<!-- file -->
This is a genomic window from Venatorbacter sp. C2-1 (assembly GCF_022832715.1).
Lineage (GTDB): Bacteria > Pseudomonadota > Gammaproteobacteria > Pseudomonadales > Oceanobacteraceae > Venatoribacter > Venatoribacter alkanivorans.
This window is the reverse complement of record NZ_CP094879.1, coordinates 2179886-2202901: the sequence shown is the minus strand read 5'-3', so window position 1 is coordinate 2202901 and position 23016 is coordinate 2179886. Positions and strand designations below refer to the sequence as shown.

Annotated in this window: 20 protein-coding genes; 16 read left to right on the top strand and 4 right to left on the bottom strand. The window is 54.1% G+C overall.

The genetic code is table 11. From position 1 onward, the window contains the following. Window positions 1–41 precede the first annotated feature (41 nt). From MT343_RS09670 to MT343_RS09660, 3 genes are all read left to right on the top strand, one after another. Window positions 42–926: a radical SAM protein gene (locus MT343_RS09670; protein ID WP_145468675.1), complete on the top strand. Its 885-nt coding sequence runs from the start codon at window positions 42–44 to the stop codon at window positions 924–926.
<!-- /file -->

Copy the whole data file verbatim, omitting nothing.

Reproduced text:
This is a genomic window from Venatorbacter sp. C2-1 (assembly GCF_022832715.1).
Lineage (GTDB): Bacteria > Pseudomonadota > Gammaproteobacteria > Pseudomonadales > Oceanobacteraceae > Venatoribacter > Venatoribacter alkanivorans.
This window is the reverse complement of record NZ_CP094879.1, coordinates 2179886-2202901: the sequence shown is the minus strand read 5'-3', so window position 1 is coordinate 2202901 and position 23016 is coordinate 2179886. Positions and strand designations below refer to the sequence as shown.

Annotated in this window: 20 protein-coding genes; 16 read left to right on the top strand and 4 right to left on the bottom strand. The window is 54.1% G+C overall.

The genetic code is table 11. From position 1 onward, the window contains the following. Window positions 1–41 precede the first annotated feature (41 nt). From MT343_RS09670 to MT343_RS09660, 3 genes are all read left to right on the top strand, one after another. Window positions 42–926: a radical SAM protein gene (locus MT343_RS09670; protein ID WP_145468675.1), complete on the top strand. Its 885-nt coding sequence runs from the start codon at window positions 42–44 to the stop codon at window positions 924–926.